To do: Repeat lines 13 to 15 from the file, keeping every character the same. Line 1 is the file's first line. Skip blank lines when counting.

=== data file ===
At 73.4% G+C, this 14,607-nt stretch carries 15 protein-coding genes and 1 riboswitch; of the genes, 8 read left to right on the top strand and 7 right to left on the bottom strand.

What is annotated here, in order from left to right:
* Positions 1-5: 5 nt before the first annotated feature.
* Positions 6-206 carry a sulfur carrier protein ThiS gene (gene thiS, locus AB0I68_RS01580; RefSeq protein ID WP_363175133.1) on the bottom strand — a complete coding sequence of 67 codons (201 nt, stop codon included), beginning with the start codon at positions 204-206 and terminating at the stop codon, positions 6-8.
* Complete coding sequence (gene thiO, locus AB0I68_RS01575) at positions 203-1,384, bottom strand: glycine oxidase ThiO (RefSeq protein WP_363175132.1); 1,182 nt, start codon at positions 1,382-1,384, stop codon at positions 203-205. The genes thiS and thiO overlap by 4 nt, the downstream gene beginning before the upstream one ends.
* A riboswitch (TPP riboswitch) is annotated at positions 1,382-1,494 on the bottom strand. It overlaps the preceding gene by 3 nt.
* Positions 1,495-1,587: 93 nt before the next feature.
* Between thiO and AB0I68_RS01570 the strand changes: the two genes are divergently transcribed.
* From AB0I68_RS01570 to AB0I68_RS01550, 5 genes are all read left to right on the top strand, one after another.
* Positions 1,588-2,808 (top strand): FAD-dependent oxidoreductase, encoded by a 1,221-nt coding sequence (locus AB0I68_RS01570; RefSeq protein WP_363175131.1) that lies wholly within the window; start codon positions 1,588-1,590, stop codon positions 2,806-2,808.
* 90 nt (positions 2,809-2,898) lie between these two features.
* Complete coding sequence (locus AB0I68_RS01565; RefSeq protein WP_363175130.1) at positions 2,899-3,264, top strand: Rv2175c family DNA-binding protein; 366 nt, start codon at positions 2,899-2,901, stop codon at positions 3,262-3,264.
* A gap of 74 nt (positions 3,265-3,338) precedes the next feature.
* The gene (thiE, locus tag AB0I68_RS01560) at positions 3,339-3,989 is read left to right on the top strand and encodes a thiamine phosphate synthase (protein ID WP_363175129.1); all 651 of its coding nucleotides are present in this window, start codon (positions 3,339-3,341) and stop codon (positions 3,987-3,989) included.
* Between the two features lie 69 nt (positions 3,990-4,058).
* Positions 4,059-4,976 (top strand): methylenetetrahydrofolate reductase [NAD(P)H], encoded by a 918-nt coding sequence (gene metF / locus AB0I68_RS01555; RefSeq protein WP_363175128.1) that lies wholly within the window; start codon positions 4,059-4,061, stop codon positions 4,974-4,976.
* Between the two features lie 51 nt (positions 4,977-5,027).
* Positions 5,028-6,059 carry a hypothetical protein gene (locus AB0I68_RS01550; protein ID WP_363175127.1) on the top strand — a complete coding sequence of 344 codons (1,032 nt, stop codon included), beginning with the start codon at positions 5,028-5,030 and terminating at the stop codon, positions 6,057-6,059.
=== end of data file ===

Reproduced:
* A gap of 74 nt (positions 3,265-3,338) precedes the next feature.
* The gene (thiE, locus tag AB0I68_RS01560) at positions 3,339-3,989 is read left to right on the top strand and encodes a thiamine phosphate synthase (protein ID WP_363175129.1); all 651 of its coding nucleotides are present in this window, start codon (positions 3,339-3,341) and stop codon (positions 3,987-3,989) included.
* Between the two features lie 69 nt (positions 3,990-4,058).